The average drug store, according to The Atlantic, probably sells more than 300 cold-and-flu products. Some are generic, and some are brand names, with increasingly narrow application. “Remember when Mucinex was Mucinex?” the article asks. “You could take Mucinex, and it broke up your mucus, and you expectorated out some mucus and went about your business. Now there is Mucinex Fast-Max DM Max; Mucinex Fast-Max Severe Congestion and Cough; Mucinex Fast-Max Cold, Flu, and Sore Throat; …”

About 1 in 4 people who buys an over-the-counter medicine to treat a headache chooses a brand name product. But pharmacists, the report says, almost always go for a generic. That’s because they know, and trust, that the drugs are identical.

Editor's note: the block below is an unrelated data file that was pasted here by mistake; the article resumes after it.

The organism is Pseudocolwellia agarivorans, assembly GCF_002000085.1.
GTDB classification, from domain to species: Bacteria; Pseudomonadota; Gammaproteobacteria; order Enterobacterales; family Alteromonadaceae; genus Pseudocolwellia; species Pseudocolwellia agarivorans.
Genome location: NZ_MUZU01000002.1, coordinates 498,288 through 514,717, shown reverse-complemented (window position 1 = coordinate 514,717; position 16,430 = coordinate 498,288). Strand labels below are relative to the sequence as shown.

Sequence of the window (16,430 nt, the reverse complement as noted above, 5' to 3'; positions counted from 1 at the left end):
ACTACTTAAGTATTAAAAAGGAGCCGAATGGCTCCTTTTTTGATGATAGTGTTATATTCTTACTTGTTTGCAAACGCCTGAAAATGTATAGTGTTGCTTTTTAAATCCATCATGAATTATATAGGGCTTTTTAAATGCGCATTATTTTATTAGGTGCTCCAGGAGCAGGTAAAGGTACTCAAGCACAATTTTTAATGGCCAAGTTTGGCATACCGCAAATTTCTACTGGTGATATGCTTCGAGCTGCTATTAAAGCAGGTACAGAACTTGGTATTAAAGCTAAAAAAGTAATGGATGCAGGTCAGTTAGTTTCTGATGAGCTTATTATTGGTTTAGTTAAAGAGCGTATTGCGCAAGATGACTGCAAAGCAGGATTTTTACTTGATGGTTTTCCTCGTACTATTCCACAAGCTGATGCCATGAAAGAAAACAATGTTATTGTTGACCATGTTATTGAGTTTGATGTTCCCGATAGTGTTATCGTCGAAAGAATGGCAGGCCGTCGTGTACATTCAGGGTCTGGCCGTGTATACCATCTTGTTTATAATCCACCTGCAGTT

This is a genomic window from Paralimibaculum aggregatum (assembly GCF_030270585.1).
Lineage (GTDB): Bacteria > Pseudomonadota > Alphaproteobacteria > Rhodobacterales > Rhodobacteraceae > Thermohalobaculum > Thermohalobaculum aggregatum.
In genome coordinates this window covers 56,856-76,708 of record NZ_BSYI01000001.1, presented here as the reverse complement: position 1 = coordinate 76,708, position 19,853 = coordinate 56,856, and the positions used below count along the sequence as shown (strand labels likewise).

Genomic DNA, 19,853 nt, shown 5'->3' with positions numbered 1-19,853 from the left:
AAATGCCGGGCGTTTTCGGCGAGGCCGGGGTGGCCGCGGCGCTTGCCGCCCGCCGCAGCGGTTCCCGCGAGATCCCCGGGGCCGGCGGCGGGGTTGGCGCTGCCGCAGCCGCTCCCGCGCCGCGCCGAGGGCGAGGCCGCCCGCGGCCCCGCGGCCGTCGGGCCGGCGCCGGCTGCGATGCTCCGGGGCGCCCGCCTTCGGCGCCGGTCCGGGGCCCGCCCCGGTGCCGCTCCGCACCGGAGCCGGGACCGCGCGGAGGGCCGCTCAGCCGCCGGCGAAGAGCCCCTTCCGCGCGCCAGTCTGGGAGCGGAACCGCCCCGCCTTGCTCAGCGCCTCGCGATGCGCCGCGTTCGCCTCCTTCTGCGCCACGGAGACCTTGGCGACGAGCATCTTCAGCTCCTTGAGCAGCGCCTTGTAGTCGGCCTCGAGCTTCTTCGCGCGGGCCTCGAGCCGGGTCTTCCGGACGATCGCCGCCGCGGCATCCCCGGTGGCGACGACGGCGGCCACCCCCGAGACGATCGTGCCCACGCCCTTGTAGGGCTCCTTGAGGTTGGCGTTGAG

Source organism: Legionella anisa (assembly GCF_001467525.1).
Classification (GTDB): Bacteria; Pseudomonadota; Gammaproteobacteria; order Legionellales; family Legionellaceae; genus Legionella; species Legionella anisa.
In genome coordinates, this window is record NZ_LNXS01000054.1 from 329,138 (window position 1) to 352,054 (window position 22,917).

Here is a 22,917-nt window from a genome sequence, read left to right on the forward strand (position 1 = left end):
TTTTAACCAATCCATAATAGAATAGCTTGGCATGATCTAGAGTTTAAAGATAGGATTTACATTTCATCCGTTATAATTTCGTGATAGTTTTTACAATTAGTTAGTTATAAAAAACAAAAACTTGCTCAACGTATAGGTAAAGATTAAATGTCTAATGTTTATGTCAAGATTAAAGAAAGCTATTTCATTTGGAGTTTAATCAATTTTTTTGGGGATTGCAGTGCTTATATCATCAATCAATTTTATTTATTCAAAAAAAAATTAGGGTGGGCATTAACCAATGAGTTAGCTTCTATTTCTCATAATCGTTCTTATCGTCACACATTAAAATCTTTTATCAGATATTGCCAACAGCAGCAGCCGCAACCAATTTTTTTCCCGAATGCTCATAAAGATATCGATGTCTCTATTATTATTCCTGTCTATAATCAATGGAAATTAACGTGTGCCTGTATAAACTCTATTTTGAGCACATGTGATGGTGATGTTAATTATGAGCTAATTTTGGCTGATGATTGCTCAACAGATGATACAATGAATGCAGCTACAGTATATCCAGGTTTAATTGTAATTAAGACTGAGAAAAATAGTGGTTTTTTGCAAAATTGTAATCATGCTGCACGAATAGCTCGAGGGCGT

Generic drugs by law must contain the same active ingredient as the brand version they copy. They might be compounded differently, or delivered differently, but they must be “bioequivalent,” which means that the body absorbs, or metabolizes, different formulations of the same drug or chemical in the same way.

In The Atlantic’s comparison, Bayer aspirin cost $6.29 at CVS, and the same amount of CVS-brand aspirin cost $1.99. “The difference in price between brand names and generics accounts for tens of billions of dollars ‘wasted’ every year by Americans in pharmacies,” the story says.

Consider the Mucinex complication. Mucinex Fast-Max DM Max seems to say you’ll feel better faster, but it’s really just Mucinex plus a common cough suppressant, the same one found in almost every other cough-suppressing product: dextromethorphan. So a generic cough medicine will have the same amount of dextromethorphan as a brand name that also relies on that synthetic drug.